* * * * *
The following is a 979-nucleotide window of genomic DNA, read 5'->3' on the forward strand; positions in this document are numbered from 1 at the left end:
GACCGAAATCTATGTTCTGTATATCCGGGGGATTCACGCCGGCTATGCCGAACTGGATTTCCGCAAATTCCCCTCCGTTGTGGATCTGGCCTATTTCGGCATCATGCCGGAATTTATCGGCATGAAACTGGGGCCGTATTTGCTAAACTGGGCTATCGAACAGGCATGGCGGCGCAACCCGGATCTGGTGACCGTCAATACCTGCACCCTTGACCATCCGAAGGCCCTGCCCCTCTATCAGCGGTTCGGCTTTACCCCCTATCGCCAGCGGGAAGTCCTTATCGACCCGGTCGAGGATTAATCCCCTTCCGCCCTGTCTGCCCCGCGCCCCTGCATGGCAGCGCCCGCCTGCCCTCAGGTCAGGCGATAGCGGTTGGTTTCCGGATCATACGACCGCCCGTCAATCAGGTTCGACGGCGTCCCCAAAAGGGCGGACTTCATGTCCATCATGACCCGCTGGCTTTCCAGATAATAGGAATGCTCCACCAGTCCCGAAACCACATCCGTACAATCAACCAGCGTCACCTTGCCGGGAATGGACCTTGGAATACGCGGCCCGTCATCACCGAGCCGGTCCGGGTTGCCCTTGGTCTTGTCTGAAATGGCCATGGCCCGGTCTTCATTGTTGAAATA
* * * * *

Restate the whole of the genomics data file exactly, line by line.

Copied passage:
The following is a 979-nucleotide window of genomic DNA, read 5'->3' on the forward strand; positions in this document are numbered from 1 at the left end:
GACCGAAATCTATGTTCTGTATATCCGGGGGATTCACGCCGGCTATGCCGAACTGGATTTCCGCAAATTCCCCTCCGTTGTGGATCTGGCCTATTTCGGCATCATGCCGGAATTTATCGGCATGAAACTGGGGCCGTATTTGCTAAACTGGGCTATCGAACAGGCATGGCGGCGCAACCCGGATCTGGTGACCGTCAATACCTGCACCCTTGACCATCCGAAGGCCCTGCCCCTCTATCAGCGGTTCGGCTTTACCCCCTATCGCCAGCGGGAAGTCCTTATCGACCCGGTCGAGGATTAATCCCCTTCCGCCCTGTCTGCCCCGCGCCCCTGCATGGCAGCGCCCGCCTGCCCTCAGGTCAGGCGATAGCGGTTGGTTTCCGGATCATACGACCGCCCGTCAATCAGGTTCGACGGCGTCCCCAAAAGGGCGGACTTCATGTCCATCATGACCCGCTGGCTTTCCAGATAATAGGAATGCTCCACCAGTCCCGAAACCACATCCGTACAATCAACCAGCGTCACCTTGCCGGGAATGGACCTTGGAATACGCGGCCCGTCATCACCGAGCCGGTCCGGGTTGCCCTTGGTCTTGTCTGAAATGGCCATGGCCCGGTCTTCATTGTTGAAATA